Sunday, July 25, 2010
Rosalind Elsie Franklin
Rosalind Elsie Franklin was born in London, England on July 25, 1920, the second of five children of a prominent Anglo-Jewish family. Her father Ellis Franklin was a partner at Keyser's Bank and her mother Muriel (Waley) Franklin was active in charity work. Growing up with brothers, both older and younger, Franklin became more interested in sports and competitions than girlish things. In 1932, at age eleven, Franklin entered St. Paul's School for Girls and at the competitive school she showed an aptitude for math and science in addition to a facility for languages.
Franklin left St. Paul's in 1936, entering Newnham College at Cambridge (one of the two women's colleges at Cambridge) to major in physical chemistry. She was awarded her B.A. in 1941 and received a scholarship and a grant to do research for a year under R.G.W. Norrish's supervision. Afterwards, with the war on, Franklin was able to find a position doing research for the newly formed British Coal Utilization Research Association. Her research involved studying the microstructure of coal. Measuring the density with different liquids and helium gas she was able to determine the amount of small pores in a sample of coal. When the coal was heated to carbonizing temperatures the amount of pores increased. Her results made it possible to predict the behaviour of different coals with a high amount of accuracy. This work yielded a thesis, for which she received her Ph.D. in 1945.
After the war Franklin went to France, getting a position in the lab of Jacques Mering where she learned the technique of X-ray crystallography. X-ray crystallography is a technique in which the atomic structure of a substance by subjecting it to X-ray bombardment. The X-ray photons are diffracted by the substance and are detected by a photographic plate. The atomic structure of the substance being investigated can be determined by measuring the angles of diffraction. Franklin applied used this technique to continue her studies of carbon structure. Franklin liked the intellectual and egalitarian nature of French culture, preferring it to the middle class English customs of her upbringing.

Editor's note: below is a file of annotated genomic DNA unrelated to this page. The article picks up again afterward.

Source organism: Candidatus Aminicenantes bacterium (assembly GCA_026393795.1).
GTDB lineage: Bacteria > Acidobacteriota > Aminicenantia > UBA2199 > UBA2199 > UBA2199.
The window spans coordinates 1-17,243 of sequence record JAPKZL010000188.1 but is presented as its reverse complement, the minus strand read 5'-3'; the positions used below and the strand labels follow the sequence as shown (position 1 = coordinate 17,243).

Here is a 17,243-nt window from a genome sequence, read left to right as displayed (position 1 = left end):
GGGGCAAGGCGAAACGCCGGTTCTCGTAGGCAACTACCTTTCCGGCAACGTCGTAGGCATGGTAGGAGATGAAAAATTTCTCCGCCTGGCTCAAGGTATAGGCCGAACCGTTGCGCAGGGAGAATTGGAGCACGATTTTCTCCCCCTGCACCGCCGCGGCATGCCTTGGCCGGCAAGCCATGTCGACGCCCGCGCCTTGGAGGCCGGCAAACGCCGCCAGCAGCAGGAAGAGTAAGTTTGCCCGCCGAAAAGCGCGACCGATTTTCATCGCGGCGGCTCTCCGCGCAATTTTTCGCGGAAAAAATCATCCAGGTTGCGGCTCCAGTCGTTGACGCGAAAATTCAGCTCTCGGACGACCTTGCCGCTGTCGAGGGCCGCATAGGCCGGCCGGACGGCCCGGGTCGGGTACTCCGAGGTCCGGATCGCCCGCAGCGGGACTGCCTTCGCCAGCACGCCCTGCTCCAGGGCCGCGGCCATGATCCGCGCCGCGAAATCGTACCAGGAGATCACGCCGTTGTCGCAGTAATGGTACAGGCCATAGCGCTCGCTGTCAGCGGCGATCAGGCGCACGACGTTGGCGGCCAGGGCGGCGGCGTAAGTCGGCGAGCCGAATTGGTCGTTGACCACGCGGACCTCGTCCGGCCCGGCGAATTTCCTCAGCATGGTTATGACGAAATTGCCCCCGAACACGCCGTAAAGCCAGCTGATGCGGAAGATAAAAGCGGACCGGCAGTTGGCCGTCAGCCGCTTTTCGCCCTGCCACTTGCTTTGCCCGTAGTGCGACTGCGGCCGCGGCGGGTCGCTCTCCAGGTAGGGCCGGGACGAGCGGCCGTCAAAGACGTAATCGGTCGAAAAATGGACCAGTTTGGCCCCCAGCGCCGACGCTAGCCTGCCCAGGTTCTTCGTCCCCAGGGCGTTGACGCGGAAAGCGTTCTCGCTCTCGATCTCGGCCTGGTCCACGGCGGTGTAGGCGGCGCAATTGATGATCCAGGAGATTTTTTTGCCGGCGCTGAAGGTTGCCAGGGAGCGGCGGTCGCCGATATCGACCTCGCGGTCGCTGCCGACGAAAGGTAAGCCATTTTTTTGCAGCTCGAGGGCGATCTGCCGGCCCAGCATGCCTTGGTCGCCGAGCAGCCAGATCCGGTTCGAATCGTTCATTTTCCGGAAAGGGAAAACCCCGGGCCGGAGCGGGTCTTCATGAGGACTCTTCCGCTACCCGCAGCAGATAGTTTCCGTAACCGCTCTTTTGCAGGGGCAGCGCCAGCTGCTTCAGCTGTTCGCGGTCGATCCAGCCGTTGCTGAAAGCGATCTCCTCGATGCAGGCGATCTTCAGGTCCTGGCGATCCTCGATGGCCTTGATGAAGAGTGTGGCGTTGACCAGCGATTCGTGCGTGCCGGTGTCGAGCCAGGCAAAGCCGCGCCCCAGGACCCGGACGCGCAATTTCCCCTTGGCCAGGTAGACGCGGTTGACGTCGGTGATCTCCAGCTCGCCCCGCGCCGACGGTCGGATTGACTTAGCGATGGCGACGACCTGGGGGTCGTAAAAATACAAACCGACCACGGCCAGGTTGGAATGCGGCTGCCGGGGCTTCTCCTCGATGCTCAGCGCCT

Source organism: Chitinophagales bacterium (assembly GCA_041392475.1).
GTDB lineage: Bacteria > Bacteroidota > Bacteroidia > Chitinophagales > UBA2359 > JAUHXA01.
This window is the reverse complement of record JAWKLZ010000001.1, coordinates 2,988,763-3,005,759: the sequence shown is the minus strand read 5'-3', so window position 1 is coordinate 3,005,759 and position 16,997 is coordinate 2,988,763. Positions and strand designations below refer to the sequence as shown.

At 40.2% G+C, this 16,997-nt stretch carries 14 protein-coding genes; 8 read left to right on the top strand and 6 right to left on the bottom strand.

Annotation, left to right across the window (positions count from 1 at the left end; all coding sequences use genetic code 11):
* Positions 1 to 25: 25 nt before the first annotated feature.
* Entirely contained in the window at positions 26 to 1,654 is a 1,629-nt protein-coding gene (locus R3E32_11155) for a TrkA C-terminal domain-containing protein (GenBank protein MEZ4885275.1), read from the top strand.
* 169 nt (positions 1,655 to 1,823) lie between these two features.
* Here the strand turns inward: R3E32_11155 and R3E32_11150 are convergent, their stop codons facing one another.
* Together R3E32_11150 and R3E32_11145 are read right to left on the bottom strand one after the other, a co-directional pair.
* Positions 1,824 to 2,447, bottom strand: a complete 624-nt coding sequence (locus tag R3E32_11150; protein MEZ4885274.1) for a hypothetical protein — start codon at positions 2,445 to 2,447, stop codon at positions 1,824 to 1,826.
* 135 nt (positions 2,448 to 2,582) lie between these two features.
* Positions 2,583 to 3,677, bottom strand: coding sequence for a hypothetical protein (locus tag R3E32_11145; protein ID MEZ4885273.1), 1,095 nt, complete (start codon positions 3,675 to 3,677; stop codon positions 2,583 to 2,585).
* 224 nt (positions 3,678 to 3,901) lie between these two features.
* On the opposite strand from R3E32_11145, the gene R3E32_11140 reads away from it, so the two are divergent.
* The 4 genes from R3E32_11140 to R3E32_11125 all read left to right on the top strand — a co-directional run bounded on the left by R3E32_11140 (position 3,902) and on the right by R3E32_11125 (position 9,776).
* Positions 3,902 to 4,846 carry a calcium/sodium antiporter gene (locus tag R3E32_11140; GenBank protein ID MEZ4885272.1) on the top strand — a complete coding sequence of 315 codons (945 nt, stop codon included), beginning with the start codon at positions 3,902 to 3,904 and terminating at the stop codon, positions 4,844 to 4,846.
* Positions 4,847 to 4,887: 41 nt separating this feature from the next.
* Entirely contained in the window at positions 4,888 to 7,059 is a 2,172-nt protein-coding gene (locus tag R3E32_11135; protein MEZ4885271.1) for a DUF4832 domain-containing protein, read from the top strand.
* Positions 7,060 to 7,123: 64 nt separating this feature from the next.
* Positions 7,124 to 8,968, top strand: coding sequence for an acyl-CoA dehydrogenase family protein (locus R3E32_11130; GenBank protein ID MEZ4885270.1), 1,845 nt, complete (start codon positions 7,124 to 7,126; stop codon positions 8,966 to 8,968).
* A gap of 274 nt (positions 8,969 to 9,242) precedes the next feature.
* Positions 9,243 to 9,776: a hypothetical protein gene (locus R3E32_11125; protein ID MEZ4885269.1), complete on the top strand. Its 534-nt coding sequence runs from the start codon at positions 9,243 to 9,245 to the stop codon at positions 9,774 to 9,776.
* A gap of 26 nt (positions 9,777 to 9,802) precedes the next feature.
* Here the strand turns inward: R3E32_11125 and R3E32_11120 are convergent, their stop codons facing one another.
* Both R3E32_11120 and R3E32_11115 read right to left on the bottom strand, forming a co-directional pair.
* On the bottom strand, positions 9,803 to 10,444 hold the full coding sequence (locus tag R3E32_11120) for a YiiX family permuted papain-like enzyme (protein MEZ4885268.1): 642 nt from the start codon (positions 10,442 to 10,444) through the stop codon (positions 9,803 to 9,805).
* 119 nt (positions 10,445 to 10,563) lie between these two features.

In 1950 Franklin returned to England to work in the lab of John T. Randall at Kings College London. She was assigned to work with Maurice Wilkins to use X-ray crystallography to study DNA. The much less collegial atmosphere at Kings College did not suit Franklin and she and Wilkins did not communicate. Franklin worked on her own, with graduate student Raymond Gosling, taking increasingly clear pictures of DNA. From her pictures she realized that DNA could assume two different structures, which she labeled A and B. The A form is seen in drier conditions than the B form, the B form being the form that is found en-vivo. Previous researchers had been unable to determine an exact structure because they had been analyzing a mixture of the two forms.
Unknown to Franklin, Wilkins showed one of her diffraction photographs to Francis Crick and James Watson who were at Cambridge also working to determine the structure of DNA. The photograph provided crucial information that allowed them to publish their structure for DNA in 1953. Although they remained cordial with Franklin, Watson and Crick never fully acknowledged the help they received from Franklin in determining their structure.
Unhappy working at Kings College, Franklin arranged to transfer her fellowship to work at the crystallography laboratory of J.D. Bernal at Birkbeck College. There Franklin used her skill with X-ray crystallography to study viruses, particularly the tobacco mosaic virus (TMV) and determined that the virus' genetic material (RNA in the case of TMC) is embedded in the inner wall of its protein shell. In the Fall of 1956 Franklin was diagnosed with ovarian cancer. She died on April 16, 1958.
Elkin, Lynne Osman; "Rosalind Franklin and the Double Helix"; Physics Today (2003)56:42-48
Maddox, Brendal; Rosalind Franklin: The Dark Lady of DNA
; Harper Collins; 2003
The Rosalind Frankin Papers at profiles.nlm.nih.gov